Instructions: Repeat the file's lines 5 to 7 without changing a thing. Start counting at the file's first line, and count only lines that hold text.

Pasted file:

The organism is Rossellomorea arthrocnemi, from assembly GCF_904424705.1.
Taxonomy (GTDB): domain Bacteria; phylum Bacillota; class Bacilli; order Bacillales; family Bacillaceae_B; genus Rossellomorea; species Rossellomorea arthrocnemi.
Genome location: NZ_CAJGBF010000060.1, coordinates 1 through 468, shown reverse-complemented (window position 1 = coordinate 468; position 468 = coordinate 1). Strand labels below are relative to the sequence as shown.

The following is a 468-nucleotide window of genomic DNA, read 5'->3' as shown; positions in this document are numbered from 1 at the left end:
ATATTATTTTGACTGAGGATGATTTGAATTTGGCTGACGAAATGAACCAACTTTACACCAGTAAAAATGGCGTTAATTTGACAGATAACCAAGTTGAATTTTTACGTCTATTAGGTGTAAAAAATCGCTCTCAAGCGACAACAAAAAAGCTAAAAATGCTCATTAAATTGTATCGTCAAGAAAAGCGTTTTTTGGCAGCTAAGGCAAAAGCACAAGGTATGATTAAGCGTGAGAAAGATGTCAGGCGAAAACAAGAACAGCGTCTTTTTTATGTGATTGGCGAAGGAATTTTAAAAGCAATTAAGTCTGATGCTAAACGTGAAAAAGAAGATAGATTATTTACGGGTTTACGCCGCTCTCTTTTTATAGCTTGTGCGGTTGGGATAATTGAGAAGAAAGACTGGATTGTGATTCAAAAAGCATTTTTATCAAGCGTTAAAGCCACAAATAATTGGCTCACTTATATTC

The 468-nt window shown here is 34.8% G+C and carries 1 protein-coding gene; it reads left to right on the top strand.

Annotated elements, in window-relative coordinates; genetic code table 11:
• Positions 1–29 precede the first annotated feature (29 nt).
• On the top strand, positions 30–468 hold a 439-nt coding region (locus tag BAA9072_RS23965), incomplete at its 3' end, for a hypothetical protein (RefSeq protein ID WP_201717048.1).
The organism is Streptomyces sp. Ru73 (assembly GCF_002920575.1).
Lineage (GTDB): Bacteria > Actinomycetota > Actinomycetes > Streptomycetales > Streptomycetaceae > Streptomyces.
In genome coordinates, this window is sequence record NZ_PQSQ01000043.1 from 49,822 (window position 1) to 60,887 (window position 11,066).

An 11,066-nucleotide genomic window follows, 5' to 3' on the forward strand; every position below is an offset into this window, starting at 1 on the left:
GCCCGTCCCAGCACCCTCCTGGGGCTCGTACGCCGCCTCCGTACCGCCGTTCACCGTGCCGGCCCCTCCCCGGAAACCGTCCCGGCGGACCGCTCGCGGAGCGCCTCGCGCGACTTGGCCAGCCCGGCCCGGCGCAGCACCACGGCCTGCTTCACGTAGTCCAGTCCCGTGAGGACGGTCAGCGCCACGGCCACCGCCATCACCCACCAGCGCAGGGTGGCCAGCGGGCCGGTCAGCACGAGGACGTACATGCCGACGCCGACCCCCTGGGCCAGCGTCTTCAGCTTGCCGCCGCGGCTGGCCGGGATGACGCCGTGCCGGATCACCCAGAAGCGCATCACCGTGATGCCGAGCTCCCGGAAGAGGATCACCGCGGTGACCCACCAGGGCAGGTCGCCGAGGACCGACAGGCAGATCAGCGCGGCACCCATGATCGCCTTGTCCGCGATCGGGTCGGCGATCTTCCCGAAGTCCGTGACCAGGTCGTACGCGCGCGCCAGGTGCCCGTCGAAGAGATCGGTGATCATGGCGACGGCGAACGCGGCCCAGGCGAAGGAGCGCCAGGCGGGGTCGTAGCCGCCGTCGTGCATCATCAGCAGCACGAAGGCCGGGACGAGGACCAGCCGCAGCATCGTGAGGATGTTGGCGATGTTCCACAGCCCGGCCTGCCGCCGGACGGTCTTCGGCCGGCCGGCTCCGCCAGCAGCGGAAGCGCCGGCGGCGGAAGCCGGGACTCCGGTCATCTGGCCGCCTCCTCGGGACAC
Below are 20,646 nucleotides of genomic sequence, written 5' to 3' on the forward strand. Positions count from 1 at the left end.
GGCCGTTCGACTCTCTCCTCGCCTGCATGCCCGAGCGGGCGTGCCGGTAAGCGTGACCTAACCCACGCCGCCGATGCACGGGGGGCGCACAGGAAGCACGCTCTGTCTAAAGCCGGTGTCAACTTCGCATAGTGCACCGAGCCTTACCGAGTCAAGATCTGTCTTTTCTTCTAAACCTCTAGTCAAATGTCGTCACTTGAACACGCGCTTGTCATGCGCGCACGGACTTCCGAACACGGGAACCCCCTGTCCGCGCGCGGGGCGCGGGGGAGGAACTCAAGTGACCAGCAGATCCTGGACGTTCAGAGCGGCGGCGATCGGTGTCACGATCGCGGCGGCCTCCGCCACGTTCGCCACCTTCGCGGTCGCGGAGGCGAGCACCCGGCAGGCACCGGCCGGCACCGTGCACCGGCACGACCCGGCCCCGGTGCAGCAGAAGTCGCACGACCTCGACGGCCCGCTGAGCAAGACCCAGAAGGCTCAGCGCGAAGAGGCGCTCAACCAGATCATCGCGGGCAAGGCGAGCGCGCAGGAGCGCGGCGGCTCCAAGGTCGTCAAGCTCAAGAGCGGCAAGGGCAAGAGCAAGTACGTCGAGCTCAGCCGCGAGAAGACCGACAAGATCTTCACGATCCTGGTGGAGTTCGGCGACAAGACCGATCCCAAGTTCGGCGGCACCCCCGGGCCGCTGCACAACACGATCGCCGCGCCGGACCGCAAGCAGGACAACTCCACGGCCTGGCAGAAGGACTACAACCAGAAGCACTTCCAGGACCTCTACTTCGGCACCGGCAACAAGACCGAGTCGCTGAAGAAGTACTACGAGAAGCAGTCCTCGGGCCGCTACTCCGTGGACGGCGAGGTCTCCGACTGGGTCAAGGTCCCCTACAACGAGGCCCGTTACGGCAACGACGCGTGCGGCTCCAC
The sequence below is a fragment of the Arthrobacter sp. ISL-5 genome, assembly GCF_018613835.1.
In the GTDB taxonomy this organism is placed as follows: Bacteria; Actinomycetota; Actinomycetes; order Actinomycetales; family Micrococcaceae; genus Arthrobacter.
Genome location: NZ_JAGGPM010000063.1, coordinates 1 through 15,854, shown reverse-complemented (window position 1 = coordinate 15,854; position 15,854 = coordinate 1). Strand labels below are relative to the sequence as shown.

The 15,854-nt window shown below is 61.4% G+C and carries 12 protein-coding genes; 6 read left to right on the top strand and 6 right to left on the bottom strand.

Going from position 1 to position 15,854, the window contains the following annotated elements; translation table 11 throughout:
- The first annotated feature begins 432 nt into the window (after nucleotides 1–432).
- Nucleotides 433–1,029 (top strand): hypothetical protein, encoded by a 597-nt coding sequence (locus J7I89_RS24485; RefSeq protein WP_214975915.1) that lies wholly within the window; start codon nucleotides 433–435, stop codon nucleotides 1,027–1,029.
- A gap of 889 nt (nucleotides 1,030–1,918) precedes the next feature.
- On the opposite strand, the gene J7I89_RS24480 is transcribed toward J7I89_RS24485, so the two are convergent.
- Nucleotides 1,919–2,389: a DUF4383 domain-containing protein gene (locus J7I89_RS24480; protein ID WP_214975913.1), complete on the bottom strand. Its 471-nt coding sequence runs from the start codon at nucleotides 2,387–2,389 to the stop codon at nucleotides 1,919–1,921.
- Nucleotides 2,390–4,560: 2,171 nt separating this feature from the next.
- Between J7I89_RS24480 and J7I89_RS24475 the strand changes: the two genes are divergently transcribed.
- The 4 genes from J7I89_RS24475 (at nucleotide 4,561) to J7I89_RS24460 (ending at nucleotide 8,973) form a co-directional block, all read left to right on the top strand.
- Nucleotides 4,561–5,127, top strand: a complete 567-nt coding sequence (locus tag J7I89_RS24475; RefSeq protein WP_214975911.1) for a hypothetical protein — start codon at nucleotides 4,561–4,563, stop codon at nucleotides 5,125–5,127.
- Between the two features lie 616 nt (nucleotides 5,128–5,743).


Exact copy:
ATATTATTTTGACTGAGGATGATTTGAATTTGGCTGACGAAATGAACCAACTTTACACCAGTAAAAATGGCGTTAATTTGACAGATAACCAAGTTGAATTTTTACGTCTATTAGGTGTAAAAAATCGCTCTCAAGCGACAACAAAAAAGCTAAAAATGCTCATTAAATTGTATCGTCAAGAAAAGCGTTTTTTGGCAGCTAAGGCAAAAGCACAAGGTATGATTAAGCGTGAGAAAGATGTCAGGCGAAAACAAGAACAGCGTCTTTTTTATGTGATTGGCGAAGGAATTTTAAAAGCAATTAAGTCTGATGCTAAACGTGAAAAAGAAGATAGATTATTTACGGGTTTACGCCGCTCTCTTTTTATAGCTTGTGCGGTTGGGATAATTGAGAAGAAAGACTGGATTGTGATTCAAAAAGCATTTTTATCAAGCGTTAAAGCCACAAATAATTGGCTCACTTATATTC

The 468-nt window shown here is 34.8% G+C and carries 1 protein-coding gene; it reads left to right on the top strand.

Annotated elements, in window-relative coordinates; genetic code table 11: